Similarly, return policies that include shipping charges or restocking fees can eat into refunds, taking the shine off your Cyber Monday find.

Before you add anything to your digital shopping cart, look for the website’s shipping and return policy, and call customer service if any clarification is needed.

 

5. Put Safety First

 

Retailers won’t be the only ones vying for your money on Cyber Monday. Cyber criminals often create convincing replicas of well-known retailers to obtain personal and financial information from online shoppers. To ensure you’re not shopping on one of these spoof sites, look for the lock symbol to the left of the URL bar and look for any irregularities in the web address.

Fraudsters often contact their targets through pop-up ads, text messages, social media and emails and adapt their pitches to significant events like Cyber Monday. It’s best to avoid any advertisements asking you to click a link or visit a webpage. Instead, head to the source yourself and stick to the retailers you know when possible.

 

6. Stay Fuelled

 

We all know grocery shopping hungry can lead to some unnecessary purchases, but research suggests that keeping our hunger at bay may help us stay on budget this Cyber Monday.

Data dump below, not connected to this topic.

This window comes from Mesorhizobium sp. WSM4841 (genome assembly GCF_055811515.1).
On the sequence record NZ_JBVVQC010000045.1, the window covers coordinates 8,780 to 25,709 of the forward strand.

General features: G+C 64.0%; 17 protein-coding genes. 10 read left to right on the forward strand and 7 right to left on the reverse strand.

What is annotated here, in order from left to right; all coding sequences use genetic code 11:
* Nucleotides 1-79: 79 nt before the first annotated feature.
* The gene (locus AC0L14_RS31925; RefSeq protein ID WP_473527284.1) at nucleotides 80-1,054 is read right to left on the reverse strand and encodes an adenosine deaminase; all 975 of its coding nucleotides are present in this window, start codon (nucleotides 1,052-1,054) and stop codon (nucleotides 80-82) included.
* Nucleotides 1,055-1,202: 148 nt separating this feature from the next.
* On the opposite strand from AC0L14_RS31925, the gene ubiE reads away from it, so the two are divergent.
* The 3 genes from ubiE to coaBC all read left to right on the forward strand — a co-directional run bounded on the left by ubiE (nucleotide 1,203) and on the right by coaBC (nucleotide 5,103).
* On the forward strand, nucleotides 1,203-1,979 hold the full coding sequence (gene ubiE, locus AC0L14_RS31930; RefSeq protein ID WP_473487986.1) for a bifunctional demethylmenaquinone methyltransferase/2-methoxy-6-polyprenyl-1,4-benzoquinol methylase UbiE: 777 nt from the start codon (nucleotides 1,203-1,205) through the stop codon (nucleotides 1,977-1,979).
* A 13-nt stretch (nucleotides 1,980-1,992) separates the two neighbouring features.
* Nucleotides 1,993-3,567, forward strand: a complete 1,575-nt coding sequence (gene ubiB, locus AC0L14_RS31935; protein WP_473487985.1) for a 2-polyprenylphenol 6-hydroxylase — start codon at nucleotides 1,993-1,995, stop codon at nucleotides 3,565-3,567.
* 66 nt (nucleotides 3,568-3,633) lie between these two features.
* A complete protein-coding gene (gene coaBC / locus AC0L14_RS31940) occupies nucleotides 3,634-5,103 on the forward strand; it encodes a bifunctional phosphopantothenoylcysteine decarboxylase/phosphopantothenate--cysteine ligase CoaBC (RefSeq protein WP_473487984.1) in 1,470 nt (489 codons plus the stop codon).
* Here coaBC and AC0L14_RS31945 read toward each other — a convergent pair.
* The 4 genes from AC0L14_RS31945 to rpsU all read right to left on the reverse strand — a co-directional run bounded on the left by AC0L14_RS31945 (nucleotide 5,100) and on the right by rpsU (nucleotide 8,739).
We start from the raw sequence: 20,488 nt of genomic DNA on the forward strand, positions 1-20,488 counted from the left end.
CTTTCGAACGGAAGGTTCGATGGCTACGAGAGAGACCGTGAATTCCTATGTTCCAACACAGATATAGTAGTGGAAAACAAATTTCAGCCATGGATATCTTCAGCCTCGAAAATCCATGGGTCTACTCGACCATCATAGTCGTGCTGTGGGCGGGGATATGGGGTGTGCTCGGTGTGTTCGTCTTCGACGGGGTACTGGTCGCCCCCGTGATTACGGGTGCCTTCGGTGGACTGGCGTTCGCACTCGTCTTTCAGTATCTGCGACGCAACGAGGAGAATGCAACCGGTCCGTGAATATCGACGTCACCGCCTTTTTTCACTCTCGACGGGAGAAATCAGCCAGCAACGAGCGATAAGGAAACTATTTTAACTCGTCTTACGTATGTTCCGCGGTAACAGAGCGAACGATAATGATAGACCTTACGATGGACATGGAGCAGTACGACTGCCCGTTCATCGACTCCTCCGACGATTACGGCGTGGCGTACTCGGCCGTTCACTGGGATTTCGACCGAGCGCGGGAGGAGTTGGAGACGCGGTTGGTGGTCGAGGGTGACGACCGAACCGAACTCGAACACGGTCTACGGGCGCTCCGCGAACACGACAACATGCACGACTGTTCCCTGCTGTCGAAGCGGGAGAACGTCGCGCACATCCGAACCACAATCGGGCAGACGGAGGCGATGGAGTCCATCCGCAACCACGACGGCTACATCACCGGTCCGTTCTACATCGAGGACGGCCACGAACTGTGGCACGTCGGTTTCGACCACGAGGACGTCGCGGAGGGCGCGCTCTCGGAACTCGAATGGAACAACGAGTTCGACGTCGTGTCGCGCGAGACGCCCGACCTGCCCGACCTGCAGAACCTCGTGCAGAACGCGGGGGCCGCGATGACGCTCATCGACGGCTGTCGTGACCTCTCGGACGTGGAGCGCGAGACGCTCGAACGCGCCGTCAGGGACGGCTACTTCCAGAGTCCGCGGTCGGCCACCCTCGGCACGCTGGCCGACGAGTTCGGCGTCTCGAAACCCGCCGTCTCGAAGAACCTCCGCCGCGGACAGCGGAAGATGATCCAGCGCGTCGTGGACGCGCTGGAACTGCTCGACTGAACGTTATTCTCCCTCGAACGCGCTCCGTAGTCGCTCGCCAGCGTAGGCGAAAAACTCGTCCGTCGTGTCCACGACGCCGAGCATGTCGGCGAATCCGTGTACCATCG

In one study out of the University of Minnesota’s Carlson School of Management, researchers surveyed 81 consumers who had just shopped at a large department store that mainly carried non-food products. After shopping, the customers were asked to share their receipts and fill out a questionnaire on their mood, level of hunger and how much they had spent in the store. They found that those who were hungrier had spent 64 per cent more than those who were less hungry.

“Hunger makes us want to eat, which means that we think about seeking, acquiring and consuming food,” Alison Jing Xu, assistant professor of marketing at the Carlson School, told Forbes. “Those acquisition-related thoughts may spill over and put consumers in the mode of getting more stuff in general, even stuff they can’t eat.”

So when you settle into the couch groove for your Cyber Monday marathon, make sure you keep a few healthy snacks within reach.